AMC Commander: ‘You are all heroes’

  • Published
  • By General Arthur J. Lichte
  • Air Mobility Command Commander
As my 38 years in the Air Force come to a close, I find myself reflecting on the great accomplishments made by mobility Airmen...past and present.

Ninety-one years ago we began developing the core competencies that define the Air Mobility Command (AMC) we know today. Beginning with innovations in aeromedical evacuation, our Command's heritage includes a long list of notable achievements, including the Question Mark's first flight and the Berlin Airlift. Over the years, air mobility has definitely been at the forefront of our nation's defense as it has continually delivered a clenched fist to its adversaries and extended the outstretched hand of hope to those in need.

Today, AMC is firmly centered in the fight. Every day, we send Airmen into harm's way to support Operations IRAQI FREEDOM and ENDURING FREEDOM or to provide humanitarian relief anywhere in the world. Whatever the challenge, these men and women continually answer the call and perform their mission with incredible distinction and courage.

To further understand our mobility Airmen's unwavering resolve, just review the command's statistics from the past eight years. Since September 11, 2001, they transported nearly 13.4 million passengers and drastically reduced convoy requirements by airlifting 4.9 million tons of cargo within the Southwest Asia Area of Responsibility. They further paved the way for the speedy delivery of the first Mine-Resistant, Ambush Protected (MRAP) vehicles to Iraq and the first MRAP all-terrain vehicles to Afghanistan.

AMC has also fine tuned its capability to airdrop cargo into the battlefield's most austere locations with near pinpoint accuracy. In September 2009, a record 4.1 million pounds of cargo was dropped from the skies of Afghanistan. Thanks to our mobility Airmen, this frontline support offers combatant commanders the flexibility to resupply their troops regardless of location or circumstance.

Notably, the military's most important resources are the service members themselves. As a result, our nation promises to stop at nothing to remove an injured Soldier or Airman from the battlefield. During Vietnam it took up to 45 days to transport injured personnel back to the United States. During Desert Storm this time reduced to approximately 10 days. Today, these movements only take 72 hours, which has boosted survival rates to more than 95 percent.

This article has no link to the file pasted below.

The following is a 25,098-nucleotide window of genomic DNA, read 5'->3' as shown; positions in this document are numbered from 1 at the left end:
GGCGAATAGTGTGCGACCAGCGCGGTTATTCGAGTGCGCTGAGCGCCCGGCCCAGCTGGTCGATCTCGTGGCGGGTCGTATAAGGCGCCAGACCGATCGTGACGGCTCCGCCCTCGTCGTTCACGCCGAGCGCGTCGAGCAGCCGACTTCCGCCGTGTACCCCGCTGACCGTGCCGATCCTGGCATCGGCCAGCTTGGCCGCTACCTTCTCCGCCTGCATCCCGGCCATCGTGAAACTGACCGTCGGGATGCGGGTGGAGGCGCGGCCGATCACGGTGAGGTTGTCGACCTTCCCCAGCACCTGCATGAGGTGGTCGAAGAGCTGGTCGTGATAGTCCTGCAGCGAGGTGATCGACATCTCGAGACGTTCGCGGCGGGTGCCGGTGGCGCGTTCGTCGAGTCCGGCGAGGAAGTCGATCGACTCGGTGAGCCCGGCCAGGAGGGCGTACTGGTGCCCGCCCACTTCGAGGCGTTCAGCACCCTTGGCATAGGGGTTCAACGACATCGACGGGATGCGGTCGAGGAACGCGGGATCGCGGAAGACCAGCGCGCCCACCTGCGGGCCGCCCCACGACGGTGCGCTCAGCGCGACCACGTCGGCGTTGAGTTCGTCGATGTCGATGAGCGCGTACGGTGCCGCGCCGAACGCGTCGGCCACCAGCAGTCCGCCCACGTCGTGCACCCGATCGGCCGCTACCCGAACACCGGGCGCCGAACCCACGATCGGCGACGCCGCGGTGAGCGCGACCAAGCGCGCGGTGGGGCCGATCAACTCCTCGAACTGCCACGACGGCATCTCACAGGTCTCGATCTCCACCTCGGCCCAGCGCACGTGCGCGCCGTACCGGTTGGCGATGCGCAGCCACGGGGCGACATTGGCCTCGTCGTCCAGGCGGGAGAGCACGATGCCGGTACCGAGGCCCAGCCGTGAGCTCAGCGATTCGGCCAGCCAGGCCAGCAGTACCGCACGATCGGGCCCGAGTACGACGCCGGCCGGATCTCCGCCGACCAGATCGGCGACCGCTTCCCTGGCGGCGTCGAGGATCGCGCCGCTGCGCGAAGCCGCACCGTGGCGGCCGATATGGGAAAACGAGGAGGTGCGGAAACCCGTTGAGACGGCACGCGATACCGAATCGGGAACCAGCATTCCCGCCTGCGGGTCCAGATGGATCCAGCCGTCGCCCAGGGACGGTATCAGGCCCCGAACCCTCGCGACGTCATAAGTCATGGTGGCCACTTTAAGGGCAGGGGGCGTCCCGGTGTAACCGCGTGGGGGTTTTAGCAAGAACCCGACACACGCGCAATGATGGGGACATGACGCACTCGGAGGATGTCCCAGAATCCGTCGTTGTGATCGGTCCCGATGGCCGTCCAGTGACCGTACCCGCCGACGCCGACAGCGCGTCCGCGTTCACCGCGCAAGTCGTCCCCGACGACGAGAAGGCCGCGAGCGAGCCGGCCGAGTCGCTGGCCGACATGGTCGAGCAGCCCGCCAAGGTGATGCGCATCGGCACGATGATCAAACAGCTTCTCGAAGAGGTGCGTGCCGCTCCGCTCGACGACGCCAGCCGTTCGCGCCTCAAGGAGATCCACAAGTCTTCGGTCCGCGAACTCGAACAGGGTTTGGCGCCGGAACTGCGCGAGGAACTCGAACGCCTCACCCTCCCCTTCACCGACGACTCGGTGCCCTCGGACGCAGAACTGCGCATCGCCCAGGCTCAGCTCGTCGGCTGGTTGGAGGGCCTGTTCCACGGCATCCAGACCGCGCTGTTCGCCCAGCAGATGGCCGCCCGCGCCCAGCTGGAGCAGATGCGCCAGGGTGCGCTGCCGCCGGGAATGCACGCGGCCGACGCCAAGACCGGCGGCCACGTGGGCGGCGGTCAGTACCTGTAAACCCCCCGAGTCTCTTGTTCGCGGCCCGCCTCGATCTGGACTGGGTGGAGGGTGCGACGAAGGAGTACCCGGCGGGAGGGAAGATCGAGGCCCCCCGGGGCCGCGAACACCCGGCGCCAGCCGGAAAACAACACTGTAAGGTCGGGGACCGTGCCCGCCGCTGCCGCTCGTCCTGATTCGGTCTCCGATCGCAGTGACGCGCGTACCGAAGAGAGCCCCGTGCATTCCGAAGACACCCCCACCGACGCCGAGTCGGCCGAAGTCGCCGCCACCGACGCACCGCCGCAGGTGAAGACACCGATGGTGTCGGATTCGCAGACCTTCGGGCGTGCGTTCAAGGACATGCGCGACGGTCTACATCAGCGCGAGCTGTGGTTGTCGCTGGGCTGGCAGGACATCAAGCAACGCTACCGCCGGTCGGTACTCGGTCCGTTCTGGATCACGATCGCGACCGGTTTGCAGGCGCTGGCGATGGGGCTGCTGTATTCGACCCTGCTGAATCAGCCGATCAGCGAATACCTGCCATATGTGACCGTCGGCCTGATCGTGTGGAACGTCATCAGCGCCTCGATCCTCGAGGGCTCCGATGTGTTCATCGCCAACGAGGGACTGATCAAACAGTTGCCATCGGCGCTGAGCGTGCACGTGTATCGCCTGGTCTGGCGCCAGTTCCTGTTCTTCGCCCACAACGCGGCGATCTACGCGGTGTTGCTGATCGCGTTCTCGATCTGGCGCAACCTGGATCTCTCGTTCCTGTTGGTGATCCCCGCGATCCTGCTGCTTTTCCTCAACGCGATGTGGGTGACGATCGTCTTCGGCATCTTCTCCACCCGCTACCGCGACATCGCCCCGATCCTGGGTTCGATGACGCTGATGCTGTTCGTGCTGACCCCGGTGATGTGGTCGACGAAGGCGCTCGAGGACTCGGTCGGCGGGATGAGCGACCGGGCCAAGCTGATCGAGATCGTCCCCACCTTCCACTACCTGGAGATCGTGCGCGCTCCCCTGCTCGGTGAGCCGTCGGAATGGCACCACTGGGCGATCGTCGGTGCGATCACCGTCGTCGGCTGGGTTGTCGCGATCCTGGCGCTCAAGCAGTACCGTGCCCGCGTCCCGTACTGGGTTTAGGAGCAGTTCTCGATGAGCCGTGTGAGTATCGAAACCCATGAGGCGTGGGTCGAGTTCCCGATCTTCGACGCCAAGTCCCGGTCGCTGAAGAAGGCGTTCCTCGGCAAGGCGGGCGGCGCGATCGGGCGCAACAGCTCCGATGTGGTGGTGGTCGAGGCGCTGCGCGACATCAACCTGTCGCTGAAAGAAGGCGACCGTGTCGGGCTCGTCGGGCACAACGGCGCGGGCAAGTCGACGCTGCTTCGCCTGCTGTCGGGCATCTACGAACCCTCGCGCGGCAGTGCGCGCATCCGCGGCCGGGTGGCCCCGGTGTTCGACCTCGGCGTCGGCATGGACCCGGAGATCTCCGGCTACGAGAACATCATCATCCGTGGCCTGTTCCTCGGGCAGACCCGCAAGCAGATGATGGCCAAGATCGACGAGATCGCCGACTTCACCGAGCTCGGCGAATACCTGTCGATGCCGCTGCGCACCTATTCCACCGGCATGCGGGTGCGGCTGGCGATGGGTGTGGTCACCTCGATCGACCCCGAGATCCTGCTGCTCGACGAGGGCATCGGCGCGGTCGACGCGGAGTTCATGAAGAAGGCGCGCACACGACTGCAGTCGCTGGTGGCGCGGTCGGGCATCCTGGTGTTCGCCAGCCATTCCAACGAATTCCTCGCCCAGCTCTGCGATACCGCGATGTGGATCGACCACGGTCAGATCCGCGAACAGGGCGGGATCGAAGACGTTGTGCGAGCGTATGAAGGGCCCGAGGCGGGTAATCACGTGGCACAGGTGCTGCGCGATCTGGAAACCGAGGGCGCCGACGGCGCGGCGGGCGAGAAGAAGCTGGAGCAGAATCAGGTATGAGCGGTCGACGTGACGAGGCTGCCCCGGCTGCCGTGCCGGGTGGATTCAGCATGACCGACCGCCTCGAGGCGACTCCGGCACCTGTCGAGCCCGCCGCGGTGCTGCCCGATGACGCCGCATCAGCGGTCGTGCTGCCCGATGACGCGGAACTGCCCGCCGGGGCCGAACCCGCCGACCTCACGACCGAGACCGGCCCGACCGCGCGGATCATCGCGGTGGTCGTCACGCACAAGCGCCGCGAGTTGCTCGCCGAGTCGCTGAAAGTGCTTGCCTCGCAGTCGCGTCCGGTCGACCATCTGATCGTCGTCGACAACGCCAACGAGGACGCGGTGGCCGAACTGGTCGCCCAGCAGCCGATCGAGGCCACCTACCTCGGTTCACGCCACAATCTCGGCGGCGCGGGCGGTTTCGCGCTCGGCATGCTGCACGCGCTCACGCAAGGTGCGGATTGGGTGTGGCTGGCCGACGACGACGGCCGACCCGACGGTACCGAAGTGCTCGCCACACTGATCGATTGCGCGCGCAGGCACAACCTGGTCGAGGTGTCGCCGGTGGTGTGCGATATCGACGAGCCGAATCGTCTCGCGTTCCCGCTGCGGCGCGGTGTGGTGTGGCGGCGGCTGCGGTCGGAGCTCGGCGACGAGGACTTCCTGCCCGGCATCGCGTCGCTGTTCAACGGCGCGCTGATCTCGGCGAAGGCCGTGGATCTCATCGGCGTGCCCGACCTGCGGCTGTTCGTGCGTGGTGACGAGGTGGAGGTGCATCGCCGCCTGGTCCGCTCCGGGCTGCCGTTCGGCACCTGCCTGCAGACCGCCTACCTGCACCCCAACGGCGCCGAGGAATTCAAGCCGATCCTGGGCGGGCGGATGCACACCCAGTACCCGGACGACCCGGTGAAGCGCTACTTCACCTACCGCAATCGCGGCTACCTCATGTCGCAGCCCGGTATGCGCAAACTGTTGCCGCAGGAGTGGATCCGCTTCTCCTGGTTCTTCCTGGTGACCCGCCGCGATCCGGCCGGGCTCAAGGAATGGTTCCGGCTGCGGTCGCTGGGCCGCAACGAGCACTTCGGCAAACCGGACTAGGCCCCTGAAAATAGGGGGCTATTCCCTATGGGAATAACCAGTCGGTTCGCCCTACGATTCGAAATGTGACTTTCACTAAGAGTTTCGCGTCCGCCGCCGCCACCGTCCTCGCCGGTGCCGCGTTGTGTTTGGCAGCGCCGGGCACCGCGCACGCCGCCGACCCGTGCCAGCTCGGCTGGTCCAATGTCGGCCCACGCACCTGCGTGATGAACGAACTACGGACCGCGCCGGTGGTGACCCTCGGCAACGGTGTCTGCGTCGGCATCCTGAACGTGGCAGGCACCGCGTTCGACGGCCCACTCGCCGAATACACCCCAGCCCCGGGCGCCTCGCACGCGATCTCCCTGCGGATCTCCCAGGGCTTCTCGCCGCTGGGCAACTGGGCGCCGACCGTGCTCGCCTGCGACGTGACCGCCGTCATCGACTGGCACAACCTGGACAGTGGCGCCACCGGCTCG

AMC continues to expand its rapid response capabilities through the employment of Contingency Response Wings. These highly mobile organizations possess the equipment, personnel, and specialized training necessary to deploy and set up a support infrastructure for follow-on airlift operations. Aside from their wartime role, CRWs have delivered game changing results during humanitarian relief operations following hurricane's Gustav and Katrina.

Turning to air refueling, AMC's tanker force equips our nation with an unrivaled capability to project global airpower. Without tankers, our combat aircraft could not reach their targets nor provide persistent protection over those on the battlefield. Furthermore, their ability to extend the range of mobility aircraft yields immeasurable effects to humanitarian relief and aeromedical evacuation operations. We owe these phenomenal air refueling feats to the aircraft maintainers who spend endless hours keeping AMC's aging tanker fleet ready for duty. With KC-135 airframes now exceeding 50 years of age, our Airmen perform at least seven hours of maintenance for every one hour of flight to keep them mission capable.

Speaking of extraordinary accomplishments, AMC operates an average of 900 sorties every day. That equates to one departure every 90 seconds, and we do that 365 days a year. Sustaining an operations tempo like this takes a very robust team of professionals, and that is why AMC has teamed with its Reserve and Air National Guard counterparts. Through Total Force Integration we continually provide unrivaled global reach for America.

Our success does come at a price as evidenced by the many sacrifices of our Airmen and their families. While our people work long hours and endure time away from home, their families remain steadfast in providing unyielding support and care for our personnel as they make history every day.

Past or present, one thing remains constant...AMC is "all in!" Never forget that what you do is vitally important to our nation. Your contributions and sacrifices secure our freedoms, and for that I salute you and I salute your families. Especially in this Year of the Air Force Family, it is important to remember their sacrifices as well. I know my family has sacrificed over the years, but I think Chris and my children would tell you that we would do it all over again. In the years to come, know that the Lichte family will be cheering you on from the sidelines because you are all heroes, and I am very proud to have served with you.